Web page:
Now Brits may say ‘I do’ at the midnight hour

Midnight weddings will now be a possibility for Britons as the authorities have moved to amend a 175-year-old ruling that allowed marriages only between ‘traditional hours’.

Marriages in England and Wales can currently be registered only between 8 am and 6 pm [local time], under a ruling which dates back to 1837, the BBC reported.

The new ruling opens up the possibility of dawn ceremonies or midnight marriages at historic venues that are only open to the public during certain hours of the day.

The new change in marriage hours would ‘allow people to make the day unique to them, Sarah Rapson, Register General for England and Wales said. The ruling will apply to civil partnerships for homosexual couples in the country as well.

However, 15 days' prior notice will still be required and local authorities and religious groups will not be forced to conduct marriages at unusual hours.

‘Obviously certain times of day have a resonance with people and I can understand that that might symbolise some sort of special time, Editorial director of Wedding Ideas magazine Rachel Southwood told BBC.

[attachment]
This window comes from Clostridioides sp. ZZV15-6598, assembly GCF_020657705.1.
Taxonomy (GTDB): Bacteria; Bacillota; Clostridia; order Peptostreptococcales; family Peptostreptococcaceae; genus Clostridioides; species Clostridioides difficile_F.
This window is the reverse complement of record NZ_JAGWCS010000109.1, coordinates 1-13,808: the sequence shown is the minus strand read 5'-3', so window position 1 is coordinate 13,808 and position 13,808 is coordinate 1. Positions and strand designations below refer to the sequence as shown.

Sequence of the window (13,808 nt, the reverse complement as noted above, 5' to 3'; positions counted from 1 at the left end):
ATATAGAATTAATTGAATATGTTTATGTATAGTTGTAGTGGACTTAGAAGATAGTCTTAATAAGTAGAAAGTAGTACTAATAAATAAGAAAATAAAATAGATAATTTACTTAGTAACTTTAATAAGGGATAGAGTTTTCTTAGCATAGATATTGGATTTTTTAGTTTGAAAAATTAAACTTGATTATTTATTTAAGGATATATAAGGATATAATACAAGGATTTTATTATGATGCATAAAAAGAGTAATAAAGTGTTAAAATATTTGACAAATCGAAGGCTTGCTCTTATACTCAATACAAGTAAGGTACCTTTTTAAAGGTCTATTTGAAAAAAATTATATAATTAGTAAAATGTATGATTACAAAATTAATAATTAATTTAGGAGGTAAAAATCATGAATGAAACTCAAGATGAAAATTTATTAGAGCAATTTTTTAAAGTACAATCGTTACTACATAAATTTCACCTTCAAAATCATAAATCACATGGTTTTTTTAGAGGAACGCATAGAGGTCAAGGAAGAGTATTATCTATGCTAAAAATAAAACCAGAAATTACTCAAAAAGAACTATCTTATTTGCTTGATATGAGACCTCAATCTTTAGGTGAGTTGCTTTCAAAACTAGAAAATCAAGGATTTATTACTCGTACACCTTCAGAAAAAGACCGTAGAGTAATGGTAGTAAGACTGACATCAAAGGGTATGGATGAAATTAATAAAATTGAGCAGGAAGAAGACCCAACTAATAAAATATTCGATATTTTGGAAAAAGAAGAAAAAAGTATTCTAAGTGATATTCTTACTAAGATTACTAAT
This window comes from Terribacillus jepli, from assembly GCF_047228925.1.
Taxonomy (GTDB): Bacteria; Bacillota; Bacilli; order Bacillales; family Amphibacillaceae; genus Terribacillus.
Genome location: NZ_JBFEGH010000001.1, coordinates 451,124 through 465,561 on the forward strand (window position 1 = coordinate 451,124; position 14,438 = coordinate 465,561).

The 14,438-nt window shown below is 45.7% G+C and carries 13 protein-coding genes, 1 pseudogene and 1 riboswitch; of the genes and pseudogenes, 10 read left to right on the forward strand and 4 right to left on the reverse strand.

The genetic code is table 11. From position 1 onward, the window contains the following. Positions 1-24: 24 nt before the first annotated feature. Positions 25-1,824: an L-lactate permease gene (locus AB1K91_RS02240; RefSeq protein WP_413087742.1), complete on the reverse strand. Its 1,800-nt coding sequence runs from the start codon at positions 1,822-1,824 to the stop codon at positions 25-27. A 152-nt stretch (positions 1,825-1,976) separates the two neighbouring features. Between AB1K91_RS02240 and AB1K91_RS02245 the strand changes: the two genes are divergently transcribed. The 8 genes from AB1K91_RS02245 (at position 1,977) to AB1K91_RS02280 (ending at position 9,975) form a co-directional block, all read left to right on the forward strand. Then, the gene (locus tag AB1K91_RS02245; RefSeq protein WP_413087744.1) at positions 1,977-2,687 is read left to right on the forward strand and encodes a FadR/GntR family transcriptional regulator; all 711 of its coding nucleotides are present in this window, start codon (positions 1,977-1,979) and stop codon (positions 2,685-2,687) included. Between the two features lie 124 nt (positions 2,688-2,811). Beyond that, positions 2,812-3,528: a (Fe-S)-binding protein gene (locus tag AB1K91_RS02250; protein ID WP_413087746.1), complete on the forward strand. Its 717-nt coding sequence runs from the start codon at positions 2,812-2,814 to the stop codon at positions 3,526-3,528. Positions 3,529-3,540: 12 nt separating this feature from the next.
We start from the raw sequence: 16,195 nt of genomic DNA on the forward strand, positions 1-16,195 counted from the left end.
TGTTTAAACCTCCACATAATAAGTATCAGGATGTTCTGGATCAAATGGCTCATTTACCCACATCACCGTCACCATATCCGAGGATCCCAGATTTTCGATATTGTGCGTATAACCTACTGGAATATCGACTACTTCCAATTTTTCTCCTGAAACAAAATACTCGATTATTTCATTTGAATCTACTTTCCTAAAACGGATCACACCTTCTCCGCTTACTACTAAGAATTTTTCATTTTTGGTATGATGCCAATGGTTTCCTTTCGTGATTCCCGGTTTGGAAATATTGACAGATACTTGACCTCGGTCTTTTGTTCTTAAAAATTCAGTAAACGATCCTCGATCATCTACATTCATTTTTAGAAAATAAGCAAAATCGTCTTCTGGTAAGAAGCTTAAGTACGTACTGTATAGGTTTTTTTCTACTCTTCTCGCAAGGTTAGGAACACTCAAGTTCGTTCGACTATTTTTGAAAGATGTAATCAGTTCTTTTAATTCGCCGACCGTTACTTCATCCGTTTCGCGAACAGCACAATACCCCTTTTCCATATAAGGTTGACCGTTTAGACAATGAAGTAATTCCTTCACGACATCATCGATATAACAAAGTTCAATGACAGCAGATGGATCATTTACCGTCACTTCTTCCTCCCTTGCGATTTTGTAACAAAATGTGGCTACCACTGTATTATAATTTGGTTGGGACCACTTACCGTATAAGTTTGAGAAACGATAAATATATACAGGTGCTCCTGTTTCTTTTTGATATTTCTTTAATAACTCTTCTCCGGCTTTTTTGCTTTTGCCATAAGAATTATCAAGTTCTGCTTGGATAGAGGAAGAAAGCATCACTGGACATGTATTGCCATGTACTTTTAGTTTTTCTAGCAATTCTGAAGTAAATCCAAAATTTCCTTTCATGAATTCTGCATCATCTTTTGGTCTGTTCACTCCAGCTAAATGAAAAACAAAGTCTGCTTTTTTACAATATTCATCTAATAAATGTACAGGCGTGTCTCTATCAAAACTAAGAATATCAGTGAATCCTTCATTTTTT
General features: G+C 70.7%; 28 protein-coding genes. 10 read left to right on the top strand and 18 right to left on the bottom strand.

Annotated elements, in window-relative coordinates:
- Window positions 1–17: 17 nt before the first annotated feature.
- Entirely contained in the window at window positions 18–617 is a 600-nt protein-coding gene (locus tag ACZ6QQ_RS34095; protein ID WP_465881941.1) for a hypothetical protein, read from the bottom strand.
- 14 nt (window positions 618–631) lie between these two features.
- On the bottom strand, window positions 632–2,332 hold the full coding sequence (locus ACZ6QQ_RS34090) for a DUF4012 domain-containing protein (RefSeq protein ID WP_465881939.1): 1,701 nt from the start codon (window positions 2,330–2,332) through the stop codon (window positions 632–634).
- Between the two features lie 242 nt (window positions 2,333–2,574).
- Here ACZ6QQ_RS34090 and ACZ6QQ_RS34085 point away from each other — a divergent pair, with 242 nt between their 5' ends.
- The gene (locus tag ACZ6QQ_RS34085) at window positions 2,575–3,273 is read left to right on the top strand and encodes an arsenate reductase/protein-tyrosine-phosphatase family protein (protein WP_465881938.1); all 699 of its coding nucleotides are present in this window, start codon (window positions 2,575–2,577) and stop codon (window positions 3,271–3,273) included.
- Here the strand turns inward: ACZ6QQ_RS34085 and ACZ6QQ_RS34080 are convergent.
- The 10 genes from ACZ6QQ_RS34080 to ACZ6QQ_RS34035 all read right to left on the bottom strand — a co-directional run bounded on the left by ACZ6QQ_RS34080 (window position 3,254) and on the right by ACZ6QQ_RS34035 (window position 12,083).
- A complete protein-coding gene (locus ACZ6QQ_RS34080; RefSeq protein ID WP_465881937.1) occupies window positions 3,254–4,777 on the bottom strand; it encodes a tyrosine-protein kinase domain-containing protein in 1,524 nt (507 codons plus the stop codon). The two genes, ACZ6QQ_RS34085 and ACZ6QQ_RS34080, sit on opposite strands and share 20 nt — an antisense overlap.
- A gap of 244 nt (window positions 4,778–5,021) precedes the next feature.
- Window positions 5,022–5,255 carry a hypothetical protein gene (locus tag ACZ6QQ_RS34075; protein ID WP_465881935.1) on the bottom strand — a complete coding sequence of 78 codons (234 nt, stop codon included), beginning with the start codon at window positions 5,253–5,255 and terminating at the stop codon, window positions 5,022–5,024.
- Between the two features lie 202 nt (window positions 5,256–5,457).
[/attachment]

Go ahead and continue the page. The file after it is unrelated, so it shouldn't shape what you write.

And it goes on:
The changes to the traditional rules were announced in early 2011 after suggestions to a government consultation and are being brought in under the Protection Of Freedoms Act 2012.

There are currently no restrictions on the hours of weddings in Scotland and any change in the timing for Northern Ireland would need to be brought in by the devolved administration.

In 2002, rules in England and Wales were amended to allow ceremonies to take place at sites other than churches, register offices or specially-licensed venues.

Since then the likes of Blackpool Tower, Tower Bridge and race courses have also hosted civil weddings.
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